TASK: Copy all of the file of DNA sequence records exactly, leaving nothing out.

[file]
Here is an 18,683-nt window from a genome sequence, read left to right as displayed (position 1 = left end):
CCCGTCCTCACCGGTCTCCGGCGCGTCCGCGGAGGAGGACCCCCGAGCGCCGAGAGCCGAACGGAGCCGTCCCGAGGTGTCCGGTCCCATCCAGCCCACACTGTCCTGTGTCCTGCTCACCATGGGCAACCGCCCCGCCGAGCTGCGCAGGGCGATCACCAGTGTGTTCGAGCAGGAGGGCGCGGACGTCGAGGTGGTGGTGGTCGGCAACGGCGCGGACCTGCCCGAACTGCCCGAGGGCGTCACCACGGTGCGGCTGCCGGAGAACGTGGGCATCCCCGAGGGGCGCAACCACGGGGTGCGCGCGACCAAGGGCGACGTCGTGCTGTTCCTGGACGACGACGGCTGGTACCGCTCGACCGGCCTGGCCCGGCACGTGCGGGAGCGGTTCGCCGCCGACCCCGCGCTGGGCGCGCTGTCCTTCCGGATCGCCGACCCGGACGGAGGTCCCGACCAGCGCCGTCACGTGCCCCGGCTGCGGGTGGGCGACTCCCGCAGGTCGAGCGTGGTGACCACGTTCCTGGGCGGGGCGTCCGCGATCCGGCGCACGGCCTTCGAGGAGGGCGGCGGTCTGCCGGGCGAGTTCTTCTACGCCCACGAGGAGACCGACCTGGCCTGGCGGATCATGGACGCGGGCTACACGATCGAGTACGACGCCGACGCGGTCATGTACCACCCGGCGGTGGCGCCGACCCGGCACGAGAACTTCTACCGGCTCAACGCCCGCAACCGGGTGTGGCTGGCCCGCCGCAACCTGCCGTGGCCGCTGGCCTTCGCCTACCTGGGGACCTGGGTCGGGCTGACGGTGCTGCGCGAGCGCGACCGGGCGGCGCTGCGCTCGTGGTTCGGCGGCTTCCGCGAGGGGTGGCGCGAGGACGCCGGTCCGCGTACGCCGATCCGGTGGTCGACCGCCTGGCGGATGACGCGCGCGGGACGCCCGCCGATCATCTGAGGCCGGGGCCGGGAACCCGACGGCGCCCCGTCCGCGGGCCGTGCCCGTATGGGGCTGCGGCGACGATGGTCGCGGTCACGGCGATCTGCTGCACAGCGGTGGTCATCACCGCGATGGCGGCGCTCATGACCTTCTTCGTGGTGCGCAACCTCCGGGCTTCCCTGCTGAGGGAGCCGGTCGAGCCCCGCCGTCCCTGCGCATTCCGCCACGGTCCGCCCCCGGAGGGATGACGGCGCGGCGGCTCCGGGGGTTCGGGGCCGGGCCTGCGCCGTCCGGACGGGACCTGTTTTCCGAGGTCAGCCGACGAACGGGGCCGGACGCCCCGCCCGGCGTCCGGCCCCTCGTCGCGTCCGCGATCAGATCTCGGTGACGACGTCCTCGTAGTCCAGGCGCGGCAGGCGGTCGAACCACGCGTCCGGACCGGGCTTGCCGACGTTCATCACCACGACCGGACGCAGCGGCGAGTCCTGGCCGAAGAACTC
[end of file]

Here is an 18,683-nt window from a genome sequence, read left to right as displayed (position 1 = left end):
CCCGTCCTCACCGGTCTCCGGCGCGTCCGCGGAGGAGGACCCCCGAGCGCCGAGAGCCGAACGGAGCCGTCCCGAGGTGTCCGGTCCCATCCAGCCCACACTGTCCTGTGTCCTGCTCACCATGGGCAACCGCCCCGCCGAGCTGCGCAGGGCGATCACCAGTGTGTTCGAGCAGGAGGGCGCGGACGTCGAGGTGGTGGTGGTCGGCAACGGCGCGGACCTGCCCGAACTGCCCGAGGGCGTCACCACGGTGCGGCTGCCGGAGAACGTGGGCATCCCCGAGGGGCGCAACCACGGGGTGCGCGCGACCAAGGGCGACGTCGTGCTGTTCCTGGACGACGACGGCTGGTACCGCTCGACCGGCCTGGCCCGGCACGTGCGGGAGCGGTTCGCCGCCGACCCCGCGCTGGGCGCGCTGTCCTTCCGGATCGCCGACCCGGACGGAGGTCCCGACCAGCGCCGTCACGTGCCCCGGCTGCGGGTGGGCGACTCCCGCAGGTCGAGCGTGGTGACCACGTTCCTGGGCGGGGCGTCCGCGATCCGGCGCACGGCCTTCGAGGAGGGCGGCGGTCTGCCGGGCGAGTTCTTCTACGCCCACGAGGAGACCGACCTGGCCTGGCGGATCATGGACGCGGGCTACACGATCGAGTACGACGCCGACGCGGTCATGTACCACCCGGCGGTGGCGCCGACCCGGCACGAGAACTTCTACCGGCTCAACGCCCGCAACCGGGTGTGGCTGGCCCGCCGCAACCTGCCGTGGCCGCTGGCCTTCGCCTACCTGGGGACCTGGGTCGGGCTGACGGTGCTGCGCGAGCGCGACCGGGCGGCGCTGCGCTCGTGGTTCGGCGGCTTCCGCGAGGGGTGGCGCGAGGACGCCGGTCCGCGTACGCCGATCCGGTGGTCGACCGCCTGGCGGATGACGCGCGCGGGACGCCCGCCGATCATCTGAGGCCGGGGCCGGGAACCCGACGGCGCCCCGTCCGCGGGCCGTGCCCGTATGGGGCTGCGGCGACGATGGTCGCGGTCACGGCGATCTGCTGCACAGCGGTGGTCATCACCGCGATGGCGGCGCTCATGACCTTCTTCGTGGTGCGCAACCTCCGGGCTTCCCTGCTGAGGGAGCCGGTCGAGCCCCGCCGTCCCTGCGCATTCCGCCACGGTCCGCCCCCGGAGGGATGACGGCGCGGCGGCTCCGGGGGTTCGGGGCCGGGCCTGCGCCGTCCGGACGGGACCTGTTTTCCGAGGTCAGCCGACGAACGGGGCCGGACGCCCCGCCCGGCGTCCGGCCCCTCGTCGCGTCCGCGATCAGATCTCGGTGACGACGTCCTCGTAGTCCAGGCGCGGCAGGCGGTCGAACCACGCGTCCGGACCGGGCTTGCCGACGTTCATCACCACGACCGGACGCAGCGGCGAGTCCTGGCCGAAGAACTC